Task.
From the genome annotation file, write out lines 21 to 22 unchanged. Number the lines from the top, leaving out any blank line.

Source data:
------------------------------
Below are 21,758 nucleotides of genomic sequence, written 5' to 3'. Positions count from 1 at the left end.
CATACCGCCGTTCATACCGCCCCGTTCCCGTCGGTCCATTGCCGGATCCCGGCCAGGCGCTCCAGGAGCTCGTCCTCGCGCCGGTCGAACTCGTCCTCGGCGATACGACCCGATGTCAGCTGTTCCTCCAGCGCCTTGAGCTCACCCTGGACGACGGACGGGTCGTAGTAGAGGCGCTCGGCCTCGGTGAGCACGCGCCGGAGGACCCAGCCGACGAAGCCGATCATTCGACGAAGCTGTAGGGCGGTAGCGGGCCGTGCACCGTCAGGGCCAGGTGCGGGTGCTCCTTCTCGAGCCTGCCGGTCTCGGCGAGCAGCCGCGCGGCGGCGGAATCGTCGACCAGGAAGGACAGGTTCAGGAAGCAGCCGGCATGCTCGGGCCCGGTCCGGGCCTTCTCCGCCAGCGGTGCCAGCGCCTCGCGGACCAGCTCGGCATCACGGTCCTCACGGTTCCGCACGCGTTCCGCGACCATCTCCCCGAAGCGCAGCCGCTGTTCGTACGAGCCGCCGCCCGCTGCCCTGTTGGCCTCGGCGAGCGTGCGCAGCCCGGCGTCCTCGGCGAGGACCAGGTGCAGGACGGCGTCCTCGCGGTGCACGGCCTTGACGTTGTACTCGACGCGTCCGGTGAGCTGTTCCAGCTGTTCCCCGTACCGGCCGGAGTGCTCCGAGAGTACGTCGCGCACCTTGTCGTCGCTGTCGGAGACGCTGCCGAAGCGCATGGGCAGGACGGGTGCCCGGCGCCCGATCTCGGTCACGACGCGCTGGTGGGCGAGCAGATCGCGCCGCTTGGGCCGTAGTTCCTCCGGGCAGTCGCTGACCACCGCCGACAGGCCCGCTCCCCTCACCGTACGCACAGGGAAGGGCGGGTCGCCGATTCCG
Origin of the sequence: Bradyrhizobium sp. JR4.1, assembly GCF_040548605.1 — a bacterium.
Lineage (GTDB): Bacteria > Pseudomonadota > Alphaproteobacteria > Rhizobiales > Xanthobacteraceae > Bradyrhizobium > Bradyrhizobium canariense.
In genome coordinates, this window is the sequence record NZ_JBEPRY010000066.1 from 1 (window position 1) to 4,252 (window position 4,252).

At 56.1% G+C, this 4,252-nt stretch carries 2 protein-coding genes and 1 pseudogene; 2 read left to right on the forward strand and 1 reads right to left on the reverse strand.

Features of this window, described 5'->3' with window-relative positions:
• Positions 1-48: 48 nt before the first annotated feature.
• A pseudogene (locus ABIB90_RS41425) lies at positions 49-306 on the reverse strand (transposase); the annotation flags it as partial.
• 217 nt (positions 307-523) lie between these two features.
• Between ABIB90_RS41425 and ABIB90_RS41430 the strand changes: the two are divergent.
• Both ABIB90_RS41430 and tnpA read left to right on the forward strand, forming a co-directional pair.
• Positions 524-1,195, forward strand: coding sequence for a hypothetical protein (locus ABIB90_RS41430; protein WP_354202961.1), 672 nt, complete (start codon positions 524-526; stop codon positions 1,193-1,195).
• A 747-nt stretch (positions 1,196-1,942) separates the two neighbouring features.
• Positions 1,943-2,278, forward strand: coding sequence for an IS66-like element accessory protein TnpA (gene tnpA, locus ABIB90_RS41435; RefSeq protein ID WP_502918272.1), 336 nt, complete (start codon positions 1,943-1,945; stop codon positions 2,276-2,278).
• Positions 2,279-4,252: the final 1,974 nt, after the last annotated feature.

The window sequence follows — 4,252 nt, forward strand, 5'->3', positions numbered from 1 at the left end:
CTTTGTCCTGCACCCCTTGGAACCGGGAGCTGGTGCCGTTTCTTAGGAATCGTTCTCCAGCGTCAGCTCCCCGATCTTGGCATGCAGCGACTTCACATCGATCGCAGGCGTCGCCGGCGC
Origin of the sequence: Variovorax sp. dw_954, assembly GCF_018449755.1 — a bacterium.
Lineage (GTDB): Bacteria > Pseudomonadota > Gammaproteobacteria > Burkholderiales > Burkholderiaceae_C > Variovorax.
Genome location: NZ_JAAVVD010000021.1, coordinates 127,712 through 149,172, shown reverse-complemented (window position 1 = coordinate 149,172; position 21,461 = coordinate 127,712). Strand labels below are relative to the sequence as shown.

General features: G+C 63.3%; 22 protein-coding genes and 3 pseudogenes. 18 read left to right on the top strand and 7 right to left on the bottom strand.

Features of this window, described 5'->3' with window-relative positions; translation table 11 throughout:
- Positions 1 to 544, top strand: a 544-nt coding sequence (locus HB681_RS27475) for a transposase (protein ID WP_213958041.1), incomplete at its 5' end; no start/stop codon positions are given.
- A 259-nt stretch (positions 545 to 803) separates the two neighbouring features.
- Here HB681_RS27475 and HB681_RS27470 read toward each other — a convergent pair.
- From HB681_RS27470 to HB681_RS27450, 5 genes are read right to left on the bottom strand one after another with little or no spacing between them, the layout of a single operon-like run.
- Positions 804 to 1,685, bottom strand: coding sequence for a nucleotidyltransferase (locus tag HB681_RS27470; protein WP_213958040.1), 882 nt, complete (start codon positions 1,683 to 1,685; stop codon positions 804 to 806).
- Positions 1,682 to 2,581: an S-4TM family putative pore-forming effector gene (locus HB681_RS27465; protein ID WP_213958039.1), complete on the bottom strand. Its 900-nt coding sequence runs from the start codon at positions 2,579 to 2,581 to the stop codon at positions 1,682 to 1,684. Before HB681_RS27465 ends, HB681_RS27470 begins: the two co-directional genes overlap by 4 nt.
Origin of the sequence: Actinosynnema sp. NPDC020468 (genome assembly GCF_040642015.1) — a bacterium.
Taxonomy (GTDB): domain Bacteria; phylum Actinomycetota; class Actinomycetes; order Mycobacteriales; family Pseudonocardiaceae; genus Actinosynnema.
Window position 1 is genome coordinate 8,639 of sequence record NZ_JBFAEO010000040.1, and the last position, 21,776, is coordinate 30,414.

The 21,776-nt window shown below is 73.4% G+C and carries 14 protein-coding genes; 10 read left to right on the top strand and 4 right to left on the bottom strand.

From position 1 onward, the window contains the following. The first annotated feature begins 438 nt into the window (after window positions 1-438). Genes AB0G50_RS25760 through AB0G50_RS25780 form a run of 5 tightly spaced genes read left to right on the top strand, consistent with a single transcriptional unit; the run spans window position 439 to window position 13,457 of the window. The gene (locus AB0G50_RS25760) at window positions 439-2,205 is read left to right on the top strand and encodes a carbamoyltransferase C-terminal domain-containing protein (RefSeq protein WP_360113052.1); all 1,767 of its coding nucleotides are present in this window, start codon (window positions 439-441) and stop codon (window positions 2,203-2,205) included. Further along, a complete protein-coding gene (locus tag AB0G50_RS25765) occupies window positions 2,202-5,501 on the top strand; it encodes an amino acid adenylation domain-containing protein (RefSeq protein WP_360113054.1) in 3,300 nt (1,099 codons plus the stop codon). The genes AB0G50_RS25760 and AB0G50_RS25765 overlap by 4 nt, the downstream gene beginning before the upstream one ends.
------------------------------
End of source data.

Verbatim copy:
Genome location: NZ_JAAVVD010000021.1, coordinates 127,712 through 149,172, shown reverse-complemented (window position 1 = coordinate 149,172; position 21,461 = coordinate 127,712). Strand labels below are relative to the sequence as shown.

General features: G+C 63.3%; 22 protein-coding genes and 3 pseudogenes. 18 read left to right on the top strand and 7 right to left on the bottom strand.